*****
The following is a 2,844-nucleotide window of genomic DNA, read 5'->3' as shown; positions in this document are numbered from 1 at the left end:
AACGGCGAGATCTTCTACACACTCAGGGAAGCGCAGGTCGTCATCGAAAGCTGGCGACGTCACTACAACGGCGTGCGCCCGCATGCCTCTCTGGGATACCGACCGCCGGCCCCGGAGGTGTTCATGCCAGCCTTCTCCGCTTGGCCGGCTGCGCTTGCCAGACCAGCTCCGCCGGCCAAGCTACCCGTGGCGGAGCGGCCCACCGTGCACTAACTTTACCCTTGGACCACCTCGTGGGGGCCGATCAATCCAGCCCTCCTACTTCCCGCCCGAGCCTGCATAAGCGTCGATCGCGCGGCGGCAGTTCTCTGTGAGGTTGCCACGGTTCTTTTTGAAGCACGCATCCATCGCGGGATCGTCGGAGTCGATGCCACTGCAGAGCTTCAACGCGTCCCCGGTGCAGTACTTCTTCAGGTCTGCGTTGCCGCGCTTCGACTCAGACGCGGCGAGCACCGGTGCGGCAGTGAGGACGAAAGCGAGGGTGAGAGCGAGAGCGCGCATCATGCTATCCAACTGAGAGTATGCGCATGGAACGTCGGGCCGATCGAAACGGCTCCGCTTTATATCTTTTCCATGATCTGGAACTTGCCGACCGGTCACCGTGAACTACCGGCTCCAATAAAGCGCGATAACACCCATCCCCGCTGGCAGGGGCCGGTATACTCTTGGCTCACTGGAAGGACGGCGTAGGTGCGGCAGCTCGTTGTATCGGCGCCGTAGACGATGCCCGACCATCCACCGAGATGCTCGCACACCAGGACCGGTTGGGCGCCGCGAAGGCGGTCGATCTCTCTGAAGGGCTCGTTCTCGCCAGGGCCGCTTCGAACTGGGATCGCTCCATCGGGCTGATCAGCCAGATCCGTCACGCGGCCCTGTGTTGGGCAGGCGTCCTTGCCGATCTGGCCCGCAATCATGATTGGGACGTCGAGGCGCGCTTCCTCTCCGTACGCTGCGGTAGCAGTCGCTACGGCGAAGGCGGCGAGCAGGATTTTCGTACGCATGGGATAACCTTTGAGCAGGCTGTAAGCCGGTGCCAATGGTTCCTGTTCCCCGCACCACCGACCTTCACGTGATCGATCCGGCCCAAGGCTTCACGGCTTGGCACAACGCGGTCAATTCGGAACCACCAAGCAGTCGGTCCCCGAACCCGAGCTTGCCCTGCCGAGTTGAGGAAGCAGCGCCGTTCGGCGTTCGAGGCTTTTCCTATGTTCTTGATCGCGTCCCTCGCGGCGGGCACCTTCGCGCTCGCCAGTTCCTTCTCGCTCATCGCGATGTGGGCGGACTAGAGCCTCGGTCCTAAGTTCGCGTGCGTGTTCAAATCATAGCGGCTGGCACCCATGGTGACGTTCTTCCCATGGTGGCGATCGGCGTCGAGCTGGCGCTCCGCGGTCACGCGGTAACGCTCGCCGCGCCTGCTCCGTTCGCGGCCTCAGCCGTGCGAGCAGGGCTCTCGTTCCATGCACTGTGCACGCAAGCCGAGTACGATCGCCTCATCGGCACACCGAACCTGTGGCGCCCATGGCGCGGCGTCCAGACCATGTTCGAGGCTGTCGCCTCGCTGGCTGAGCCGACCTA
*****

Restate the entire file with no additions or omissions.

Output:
The following is a 2,844-nucleotide window of genomic DNA, read 5'->3' as shown; positions in this document are numbered from 1 at the left end:
AACGGCGAGATCTTCTACACACTCAGGGAAGCGCAGGTCGTCATCGAAAGCTGGCGACGTCACTACAACGGCGTGCGCCCGCATGCCTCTCTGGGATACCGACCGCCGGCCCCGGAGGTGTTCATGCCAGCCTTCTCCGCTTGGCCGGCTGCGCTTGCCAGACCAGCTCCGCCGGCCAAGCTACCCGTGGCGGAGCGGCCCACCGTGCACTAACTTTACCCTTGGACCACCTCGTGGGGGCCGATCAATCCAGCCCTCCTACTTCCCGCCCGAGCCTGCATAAGCGTCGATCGCGCGGCGGCAGTTCTCTGTGAGGTTGCCACGGTTCTTTTTGAAGCACGCATCCATCGCGGGATCGTCGGAGTCGATGCCACTGCAGAGCTTCAACGCGTCCCCGGTGCAGTACTTCTTCAGGTCTGCGTTGCCGCGCTTCGACTCAGACGCGGCGAGCACCGGTGCGGCAGTGAGGACGAAAGCGAGGGTGAGAGCGAGAGCGCGCATCATGCTATCCAACTGAGAGTATGCGCATGGAACGTCGGGCCGATCGAAACGGCTCCGCTTTATATCTTTTCCATGATCTGGAACTTGCCGACCGGTCACCGTGAACTACCGGCTCCAATAAAGCGCGATAACACCCATCCCCGCTGGCAGGGGCCGGTATACTCTTGGCTCACTGGAAGGACGGCGTAGGTGCGGCAGCTCGTTGTATCGGCGCCGTAGACGATGCCCGACCATCCACCGAGATGCTCGCACACCAGGACCGGTTGGGCGCCGCGAAGGCGGTCGATCTCTCTGAAGGGCTCGTTCTCGCCAGGGCCGCTTCGAACTGGGATCGCTCCATCGGGCTGATCAGCCAGATCCGTCACGCGGCCCTGTGTTGGGCAGGCGTCCTTGCCGATCTGGCCCGCAATCATGATTGGGACGTCGAGGCGCGCTTCCTCTCCGTACGCTGCGGTAGCAGTCGCTACGGCGAAGGCGGCGAGCAGGATTTTCGTACGCATGGGATAACCTTTGAGCAGGCTGTAAGCCGGTGCCAATGGTTCCTGTTCCCCGCACCACCGACCTTCACGTGATCGATCCGGCCCAAGGCTTCACGGCTTGGCACAACGCGGTCAATTCGGAACCACCAAGCAGTCGGTCCCCGAACCCGAGCTTGCCCTGCCGAGTTGAGGAAGCAGCGCCGTTCGGCGTTCGAGGCTTTTCCTATGTTCTTGATCGCGTCCCTCGCGGCGGGCACCTTCGCGCTCGCCAGTTCCTTCTCGCTCATCGCGATGTGGGCGGACTAGAGCCTCGGTCCTAAGTTCGCGTGCGTGTTCAAATCATAGCGGCTGGCACCCATGGTGACGTTCTTCCCATGGTGGCGATCGGCGTCGAGCTGGCGCTCCGCGGTCACGCGGTAACGCTCGCCGCGCCTGCTCCGTTCGCGGCCTCAGCCGTGCGAGCAGGGCTCTCGTTCCATGCACTGTGCACGCAAGCCGAGTACGATCGCCTCATCGGCACACCGAACCTGTGGCGCCCATGGCGCGGCGTCCAGACCATGTTCGAGGCTGTCGCCTCGCTGGCTGAGCCGACCTA